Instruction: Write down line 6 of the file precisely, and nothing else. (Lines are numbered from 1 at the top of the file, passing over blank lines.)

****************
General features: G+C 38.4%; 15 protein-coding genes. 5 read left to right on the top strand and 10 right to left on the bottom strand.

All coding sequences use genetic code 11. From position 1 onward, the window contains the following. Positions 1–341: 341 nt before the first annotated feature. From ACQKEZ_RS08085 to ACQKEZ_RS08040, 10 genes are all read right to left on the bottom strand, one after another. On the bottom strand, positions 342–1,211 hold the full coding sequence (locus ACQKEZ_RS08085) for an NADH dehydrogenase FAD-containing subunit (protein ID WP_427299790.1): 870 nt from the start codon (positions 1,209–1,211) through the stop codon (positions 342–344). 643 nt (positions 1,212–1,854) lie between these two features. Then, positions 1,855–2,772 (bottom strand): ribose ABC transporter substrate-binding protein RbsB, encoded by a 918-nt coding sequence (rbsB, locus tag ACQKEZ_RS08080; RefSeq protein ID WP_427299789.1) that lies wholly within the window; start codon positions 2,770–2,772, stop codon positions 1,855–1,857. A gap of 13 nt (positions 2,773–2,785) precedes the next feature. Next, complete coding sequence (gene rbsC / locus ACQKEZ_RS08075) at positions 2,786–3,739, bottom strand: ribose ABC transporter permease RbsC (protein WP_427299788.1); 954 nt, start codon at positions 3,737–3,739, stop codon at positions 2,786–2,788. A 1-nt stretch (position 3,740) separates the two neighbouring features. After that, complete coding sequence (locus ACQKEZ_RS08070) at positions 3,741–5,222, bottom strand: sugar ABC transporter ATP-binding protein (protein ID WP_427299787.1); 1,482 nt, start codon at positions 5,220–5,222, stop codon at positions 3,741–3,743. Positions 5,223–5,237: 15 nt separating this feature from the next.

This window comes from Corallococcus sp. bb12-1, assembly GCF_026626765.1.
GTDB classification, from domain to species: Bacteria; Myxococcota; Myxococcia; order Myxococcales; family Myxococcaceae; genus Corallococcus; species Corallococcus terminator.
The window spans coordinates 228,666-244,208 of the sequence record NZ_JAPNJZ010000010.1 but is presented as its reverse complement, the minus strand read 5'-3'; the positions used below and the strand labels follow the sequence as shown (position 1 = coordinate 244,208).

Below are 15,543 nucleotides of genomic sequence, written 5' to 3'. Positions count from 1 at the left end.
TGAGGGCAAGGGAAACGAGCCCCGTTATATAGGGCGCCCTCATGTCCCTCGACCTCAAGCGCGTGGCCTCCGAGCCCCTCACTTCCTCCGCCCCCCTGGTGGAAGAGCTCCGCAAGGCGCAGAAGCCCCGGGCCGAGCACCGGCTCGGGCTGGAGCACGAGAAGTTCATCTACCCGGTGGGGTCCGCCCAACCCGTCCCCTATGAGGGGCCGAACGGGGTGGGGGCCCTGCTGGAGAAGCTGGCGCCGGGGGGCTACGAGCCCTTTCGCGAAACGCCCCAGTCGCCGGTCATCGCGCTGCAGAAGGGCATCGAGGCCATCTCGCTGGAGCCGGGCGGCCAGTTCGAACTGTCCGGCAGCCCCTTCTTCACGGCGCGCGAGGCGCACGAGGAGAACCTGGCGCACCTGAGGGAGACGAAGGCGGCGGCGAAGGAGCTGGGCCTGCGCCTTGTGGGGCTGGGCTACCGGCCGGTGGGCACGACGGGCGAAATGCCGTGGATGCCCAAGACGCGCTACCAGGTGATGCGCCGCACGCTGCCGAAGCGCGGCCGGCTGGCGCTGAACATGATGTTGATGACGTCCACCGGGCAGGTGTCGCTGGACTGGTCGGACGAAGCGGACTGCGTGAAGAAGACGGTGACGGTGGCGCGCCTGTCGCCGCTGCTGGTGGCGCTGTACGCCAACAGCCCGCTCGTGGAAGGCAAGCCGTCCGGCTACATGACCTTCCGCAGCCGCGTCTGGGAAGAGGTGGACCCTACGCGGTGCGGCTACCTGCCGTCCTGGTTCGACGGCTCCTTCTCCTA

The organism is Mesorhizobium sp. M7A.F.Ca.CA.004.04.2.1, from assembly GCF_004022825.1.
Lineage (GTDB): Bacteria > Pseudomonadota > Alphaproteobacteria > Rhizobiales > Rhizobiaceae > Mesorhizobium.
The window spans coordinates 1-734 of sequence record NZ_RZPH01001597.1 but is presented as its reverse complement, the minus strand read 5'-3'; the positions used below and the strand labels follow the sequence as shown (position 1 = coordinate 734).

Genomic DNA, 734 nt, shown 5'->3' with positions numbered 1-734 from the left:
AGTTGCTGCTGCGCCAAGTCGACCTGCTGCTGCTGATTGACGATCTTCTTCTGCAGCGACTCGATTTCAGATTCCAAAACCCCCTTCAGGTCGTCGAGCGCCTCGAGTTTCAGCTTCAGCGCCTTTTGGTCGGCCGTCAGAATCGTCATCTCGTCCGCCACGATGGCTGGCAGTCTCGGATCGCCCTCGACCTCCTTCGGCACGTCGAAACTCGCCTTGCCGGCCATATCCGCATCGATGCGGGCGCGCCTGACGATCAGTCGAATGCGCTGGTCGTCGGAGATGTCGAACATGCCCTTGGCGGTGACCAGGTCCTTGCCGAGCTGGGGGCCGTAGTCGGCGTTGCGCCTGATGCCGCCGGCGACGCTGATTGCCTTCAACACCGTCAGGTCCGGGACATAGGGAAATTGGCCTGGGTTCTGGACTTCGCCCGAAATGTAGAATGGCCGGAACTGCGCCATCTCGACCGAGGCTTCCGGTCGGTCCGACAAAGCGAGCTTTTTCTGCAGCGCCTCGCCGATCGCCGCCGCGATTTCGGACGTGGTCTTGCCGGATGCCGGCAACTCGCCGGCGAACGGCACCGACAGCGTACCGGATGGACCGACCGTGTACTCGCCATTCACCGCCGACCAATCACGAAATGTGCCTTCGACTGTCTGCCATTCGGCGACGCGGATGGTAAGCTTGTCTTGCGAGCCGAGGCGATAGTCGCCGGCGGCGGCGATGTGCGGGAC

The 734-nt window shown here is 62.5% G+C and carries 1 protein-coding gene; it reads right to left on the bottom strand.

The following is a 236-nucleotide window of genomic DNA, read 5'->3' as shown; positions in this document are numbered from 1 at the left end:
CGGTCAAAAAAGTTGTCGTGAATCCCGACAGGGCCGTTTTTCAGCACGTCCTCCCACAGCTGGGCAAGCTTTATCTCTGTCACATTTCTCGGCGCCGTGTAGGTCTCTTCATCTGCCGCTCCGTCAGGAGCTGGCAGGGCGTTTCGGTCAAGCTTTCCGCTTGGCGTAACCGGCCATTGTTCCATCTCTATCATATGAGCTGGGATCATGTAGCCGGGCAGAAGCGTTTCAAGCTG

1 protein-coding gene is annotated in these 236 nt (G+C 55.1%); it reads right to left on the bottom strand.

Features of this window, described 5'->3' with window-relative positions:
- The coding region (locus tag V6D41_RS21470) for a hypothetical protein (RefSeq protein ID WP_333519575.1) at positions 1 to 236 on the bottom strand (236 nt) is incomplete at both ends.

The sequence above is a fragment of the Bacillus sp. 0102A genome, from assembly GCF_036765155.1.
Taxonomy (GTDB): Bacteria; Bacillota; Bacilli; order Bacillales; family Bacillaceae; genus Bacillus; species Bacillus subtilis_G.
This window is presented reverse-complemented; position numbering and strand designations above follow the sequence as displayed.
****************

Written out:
Below are 15,543 nucleotides of genomic sequence, written 5' to 3'. Positions count from 1 at the left end.